Thursday, August 16, 2018

#7 Dale Long

Here's a challenge for someone with time on their hands....make a flowchart depicting lefty first baseman Dale Long's travels through all the baseball organizations he was a part of. Here is his transaction listing from Baseball Reference:
  • May 1945: Traded by Middletown (Ohio State) with Kenneth Braden (minors) to the Cincinnati Reds for Dick Oder (minors) and Joseph Turczak (minors).
  • June 1947: Released by the Cincinnati Reds.
  • June 1947: Signed as a Free Agent with the Boston Red Sox.
  • November 24, 1948: Drafted by the Detroit Tigers from the Boston Red Sox in the 1948 minor league draft.
  • December 5, 1949: Drafted by the New York Yankees from the Detroit Tigers in the 1949 minor league draft.
  • November 16, 1950: Drafted by the Pittsburgh Pirates from the New York Yankees in the 1950 rule 5 draft.
  • June 1, 1951: Selected off waivers by the St. Louis Browns from the Pittsburgh Pirates.
  • December 5, 1951: Purchased by the Pittsburgh Pirates from the St. Louis Browns.
  • May 1, 1957: Traded by the Pittsburgh Pirates with Lee Walls to the Chicago Cubs for Gene Baker and Dee Fondy.
  • April 5, 1960: Purchased by the San Francisco Giants from the Chicago Cubs.
  • August 21, 1960: Purchased by the New York Yankees from the San Francisco Giants.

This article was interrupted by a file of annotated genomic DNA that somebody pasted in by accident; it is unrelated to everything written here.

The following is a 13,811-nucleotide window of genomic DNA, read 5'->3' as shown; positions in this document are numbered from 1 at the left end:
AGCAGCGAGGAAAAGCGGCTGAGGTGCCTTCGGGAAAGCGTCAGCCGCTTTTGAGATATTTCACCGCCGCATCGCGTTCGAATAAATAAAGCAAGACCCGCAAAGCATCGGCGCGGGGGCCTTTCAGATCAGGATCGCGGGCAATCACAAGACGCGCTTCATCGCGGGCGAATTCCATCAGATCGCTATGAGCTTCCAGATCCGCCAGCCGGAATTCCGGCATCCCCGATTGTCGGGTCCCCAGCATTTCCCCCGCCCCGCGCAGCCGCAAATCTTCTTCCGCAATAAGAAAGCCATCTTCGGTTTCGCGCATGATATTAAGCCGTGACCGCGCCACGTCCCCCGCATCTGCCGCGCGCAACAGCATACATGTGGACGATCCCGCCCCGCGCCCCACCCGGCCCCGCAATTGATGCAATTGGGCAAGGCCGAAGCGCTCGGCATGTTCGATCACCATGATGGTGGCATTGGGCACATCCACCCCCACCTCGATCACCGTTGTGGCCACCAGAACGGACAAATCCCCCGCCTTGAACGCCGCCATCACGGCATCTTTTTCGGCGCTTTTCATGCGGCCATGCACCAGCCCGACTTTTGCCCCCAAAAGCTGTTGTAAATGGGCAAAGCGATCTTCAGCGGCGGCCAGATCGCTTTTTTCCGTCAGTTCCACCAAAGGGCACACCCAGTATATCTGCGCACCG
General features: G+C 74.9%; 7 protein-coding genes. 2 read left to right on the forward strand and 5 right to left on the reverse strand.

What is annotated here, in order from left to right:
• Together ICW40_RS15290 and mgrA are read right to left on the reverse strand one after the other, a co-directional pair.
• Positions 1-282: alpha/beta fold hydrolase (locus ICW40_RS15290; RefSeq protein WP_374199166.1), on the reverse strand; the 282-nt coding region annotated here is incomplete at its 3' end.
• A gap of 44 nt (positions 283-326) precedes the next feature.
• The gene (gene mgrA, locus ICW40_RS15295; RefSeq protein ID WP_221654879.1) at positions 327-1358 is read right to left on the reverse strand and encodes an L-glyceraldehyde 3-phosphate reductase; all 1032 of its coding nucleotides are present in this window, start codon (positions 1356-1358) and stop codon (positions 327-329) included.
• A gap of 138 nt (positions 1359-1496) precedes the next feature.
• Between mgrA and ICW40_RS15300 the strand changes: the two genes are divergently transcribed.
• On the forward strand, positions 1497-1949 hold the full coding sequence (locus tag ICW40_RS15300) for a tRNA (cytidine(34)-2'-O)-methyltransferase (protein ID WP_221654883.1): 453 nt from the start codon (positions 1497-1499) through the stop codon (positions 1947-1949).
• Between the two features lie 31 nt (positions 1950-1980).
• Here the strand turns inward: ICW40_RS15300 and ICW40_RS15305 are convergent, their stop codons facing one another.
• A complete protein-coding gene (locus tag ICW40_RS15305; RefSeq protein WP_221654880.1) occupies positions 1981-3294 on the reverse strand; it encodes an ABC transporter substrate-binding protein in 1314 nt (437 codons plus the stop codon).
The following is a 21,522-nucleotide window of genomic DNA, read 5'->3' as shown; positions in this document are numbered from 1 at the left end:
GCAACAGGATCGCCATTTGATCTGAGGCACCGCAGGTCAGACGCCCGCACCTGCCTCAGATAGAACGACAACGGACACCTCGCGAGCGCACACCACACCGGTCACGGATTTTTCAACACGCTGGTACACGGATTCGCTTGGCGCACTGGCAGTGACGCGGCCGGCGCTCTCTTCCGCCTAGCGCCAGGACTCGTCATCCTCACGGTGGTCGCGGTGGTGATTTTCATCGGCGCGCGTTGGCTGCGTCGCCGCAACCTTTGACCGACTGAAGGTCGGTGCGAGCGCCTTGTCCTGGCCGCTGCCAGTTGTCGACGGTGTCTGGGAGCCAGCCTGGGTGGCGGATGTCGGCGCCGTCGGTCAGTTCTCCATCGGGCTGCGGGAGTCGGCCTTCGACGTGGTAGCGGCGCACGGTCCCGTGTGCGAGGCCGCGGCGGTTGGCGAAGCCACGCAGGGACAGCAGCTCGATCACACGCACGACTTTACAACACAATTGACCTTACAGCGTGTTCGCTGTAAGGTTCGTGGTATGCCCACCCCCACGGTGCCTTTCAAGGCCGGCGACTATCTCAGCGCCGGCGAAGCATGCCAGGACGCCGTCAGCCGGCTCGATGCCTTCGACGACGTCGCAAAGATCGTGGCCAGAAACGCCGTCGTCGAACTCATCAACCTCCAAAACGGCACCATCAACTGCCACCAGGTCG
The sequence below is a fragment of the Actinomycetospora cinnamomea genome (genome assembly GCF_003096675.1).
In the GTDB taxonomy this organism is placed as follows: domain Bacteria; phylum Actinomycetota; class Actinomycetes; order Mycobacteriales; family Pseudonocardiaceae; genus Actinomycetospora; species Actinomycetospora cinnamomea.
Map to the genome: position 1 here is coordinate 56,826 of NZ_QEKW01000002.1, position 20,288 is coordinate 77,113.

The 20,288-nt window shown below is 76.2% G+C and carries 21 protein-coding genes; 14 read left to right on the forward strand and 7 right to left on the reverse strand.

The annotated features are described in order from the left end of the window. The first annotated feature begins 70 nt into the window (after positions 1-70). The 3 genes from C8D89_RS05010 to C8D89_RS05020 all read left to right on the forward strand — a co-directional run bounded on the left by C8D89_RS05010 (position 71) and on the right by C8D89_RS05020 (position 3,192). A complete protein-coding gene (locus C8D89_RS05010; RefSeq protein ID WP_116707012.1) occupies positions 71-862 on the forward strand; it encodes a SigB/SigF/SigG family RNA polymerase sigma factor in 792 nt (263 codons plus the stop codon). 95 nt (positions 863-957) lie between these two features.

• December 14, 1960: Drafted by the Washington Senators from the New York Yankees as the 28th pick in the 1960 expansion draft.
  • July 11, 1962: Traded by the Washington Senators to the New York Yankees for Don Lock.
  • August 2, 1963: Released by the New York Yankees.
Bottom line is that he played ten seasons for six different clubs and for years was known as the guy who homered in eight consecutive games in May 1956. That record has since been matched by Don Mattingly and Ken Griffey Jr. but never exceeded.

I recall as a kid how that dinger streak impressed the hell out of me and my friends and we coveted Dale Long cards as if he was a star. 1956, in addition to being the year he made headlines for that run of homers as a Pirate, was his best season in the majors. He had 27 home runs and 91 RBIs while hitting .263 and making the NL All-Star Game.

He sandwiched better batting average seasons around that '56 campaign and hit 20 homers or more a total of three times. He appeared in two World Series with the Yankees, 1960 and 1962 when he won a title. Interestingly he was a mid-season pickup by the Yankees in both of those seasons. 

1 comment:

  1. As I recall, he tried his hand at becoming an umpire after his playing days were over. He never made the majors, though.